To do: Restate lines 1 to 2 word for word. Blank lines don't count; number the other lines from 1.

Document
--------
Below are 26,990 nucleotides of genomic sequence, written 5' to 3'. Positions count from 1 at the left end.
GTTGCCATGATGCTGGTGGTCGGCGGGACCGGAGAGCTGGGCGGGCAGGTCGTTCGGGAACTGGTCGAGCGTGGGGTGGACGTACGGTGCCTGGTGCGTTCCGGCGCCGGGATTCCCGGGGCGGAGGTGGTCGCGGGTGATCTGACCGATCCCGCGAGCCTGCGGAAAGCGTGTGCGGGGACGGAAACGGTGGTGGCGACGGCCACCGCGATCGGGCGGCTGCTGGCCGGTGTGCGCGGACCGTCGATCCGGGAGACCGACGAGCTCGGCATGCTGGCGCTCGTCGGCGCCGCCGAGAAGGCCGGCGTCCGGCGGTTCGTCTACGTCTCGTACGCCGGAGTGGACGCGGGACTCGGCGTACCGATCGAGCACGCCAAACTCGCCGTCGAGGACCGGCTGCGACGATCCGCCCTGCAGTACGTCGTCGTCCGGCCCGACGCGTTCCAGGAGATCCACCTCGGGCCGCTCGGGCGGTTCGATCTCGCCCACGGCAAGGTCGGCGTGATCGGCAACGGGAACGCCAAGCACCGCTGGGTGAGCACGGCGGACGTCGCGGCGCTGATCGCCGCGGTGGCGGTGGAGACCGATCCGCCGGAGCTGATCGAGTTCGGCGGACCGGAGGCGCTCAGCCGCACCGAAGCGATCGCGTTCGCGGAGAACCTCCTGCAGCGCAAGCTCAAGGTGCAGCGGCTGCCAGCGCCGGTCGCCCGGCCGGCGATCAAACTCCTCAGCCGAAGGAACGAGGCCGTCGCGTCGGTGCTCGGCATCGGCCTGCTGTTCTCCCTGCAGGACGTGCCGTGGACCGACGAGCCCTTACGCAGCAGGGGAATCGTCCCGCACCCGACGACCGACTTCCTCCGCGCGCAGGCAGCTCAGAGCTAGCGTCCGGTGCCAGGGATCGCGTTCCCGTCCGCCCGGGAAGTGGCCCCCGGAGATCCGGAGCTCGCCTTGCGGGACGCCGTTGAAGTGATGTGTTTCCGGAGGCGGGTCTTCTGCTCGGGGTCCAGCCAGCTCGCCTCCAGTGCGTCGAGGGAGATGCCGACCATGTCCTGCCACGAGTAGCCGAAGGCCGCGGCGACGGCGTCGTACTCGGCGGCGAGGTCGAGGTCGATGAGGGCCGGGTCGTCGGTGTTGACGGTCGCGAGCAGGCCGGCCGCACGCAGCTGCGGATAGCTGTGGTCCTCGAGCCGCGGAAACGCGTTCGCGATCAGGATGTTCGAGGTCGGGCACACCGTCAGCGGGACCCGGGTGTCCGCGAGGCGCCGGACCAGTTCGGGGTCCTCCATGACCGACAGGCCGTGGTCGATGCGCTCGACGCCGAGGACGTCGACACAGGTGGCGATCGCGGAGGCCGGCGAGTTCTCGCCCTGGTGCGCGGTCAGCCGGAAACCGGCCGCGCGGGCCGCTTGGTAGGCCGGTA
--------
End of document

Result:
Below are 26,990 nucleotides of genomic sequence, written 5' to 3'. Positions count from 1 at the left end.
GTTGCCATGATGCTGGTGGTCGGCGGGACCGGAGAGCTGGGCGGGCAGGTCGTTCGGGAACTGGTCGAGCGTGGGGTGGACGTACGGTGCCTGGTGCGTTCCGGCGCCGGGATTCCCGGGGCGGAGGTGGTCGCGGGTGATCTGACCGATCCCGCGAGCCTGCGGAAAGCGTGTGCGGGGACGGAAACGGTGGTGGCGACGGCCACCGCGATCGGGCGGCTGCTGGCCGGTGTGCGCGGACCGTCGATCCGGGAGACCGACGAGCTCGGCATGCTGGCGCTCGTCGGCGCCGCCGAGAAGGCCGGCGTCCGGCGGTTCGTCTACGTCTCGTACGCCGGAGTGGACGCGGGACTCGGCGTACCGATCGAGCACGCCAAACTCGCCGTCGAGGACCGGCTGCGACGATCCGCCCTGCAGTACGTCGTCGTCCGGCCCGACGCGTTCCAGGAGATCCACCTCGGGCCGCTCGGGCGGTTCGATCTCGCCCACGGCAAGGTCGGCGTGATCGGCAACGGGAACGCCAAGCACCGCTGGGTGAGCACGGCGGACGTCGCGGCGCTGATCGCCGCGGTGGCGGTGGAGACCGATCCGCCGGAGCTGATCGAGTTCGGCGGACCGGAGGCGCTCAGCCGCACCGAAGCGATCGCGTTCGCGGAGAACCTCCTGCAGCGCAAGCTCAAGGTGCAGCGGCTGCCAGCGCCGGTCGCCCGGCCGGCGATCAAACTCCTCAGCCGAAGGAACGAGGCCGTCGCGTCGGTGCTCGGCATCGGCCTGCTGTTCTCCCTGCAGGACGTGCCGTGGACCGACGAGCCCTTACGCAGCAGGGGAATCGTCCCGCACCCGACGACCGACTTCCTCCGCGCGCAGGCAGCTCAGAGCTAGCGTCCGGTGCCAGGGATCGCGTTCCCGTCCGCCCGGGAAGTGGCCCCCGGAGATCCGGAGCTCGCCTTGCGGGACGCCGTTGAAGTGATGTGTTTCCGGAGGCGGGTCTTCTGCTCGGGGTCCAGCCAGCTCGCCTCCAGTGCGTCGAGGGAGATGCCGACCATGTCCTGCCACGAGTAGCCGAAGGCCGCGGCGACGGCGTCGTACTCGGCGGCGAGGTCGAGGTCGATGAGGGCCGGGTCGTCGGTGTTGACGGTCGCGAGCAGGCCGGCCGCACGCAGCTGCGGATAGCTGTGGTCCTCGAGCCGCGGAAACGCGTTCGCGATCAGGATGTTCGAGGTCGGGCACACCGTCAGCGGGACCCGGGTGTCCGCGAGGCGCCGGACCAGTTCGGGGTCCTCCATGACCGACAGGCCGTGGTCGATGCGCTCGACGCCGAGGACGTCGACACAGGTGGCGATCGCGGAGGCCGGCGAGTTCTCGCCCTGGTGCGCGGTCAGCCGGAAACCGGCCGCGCGGGCCGCTTGGTAGGCCGGTA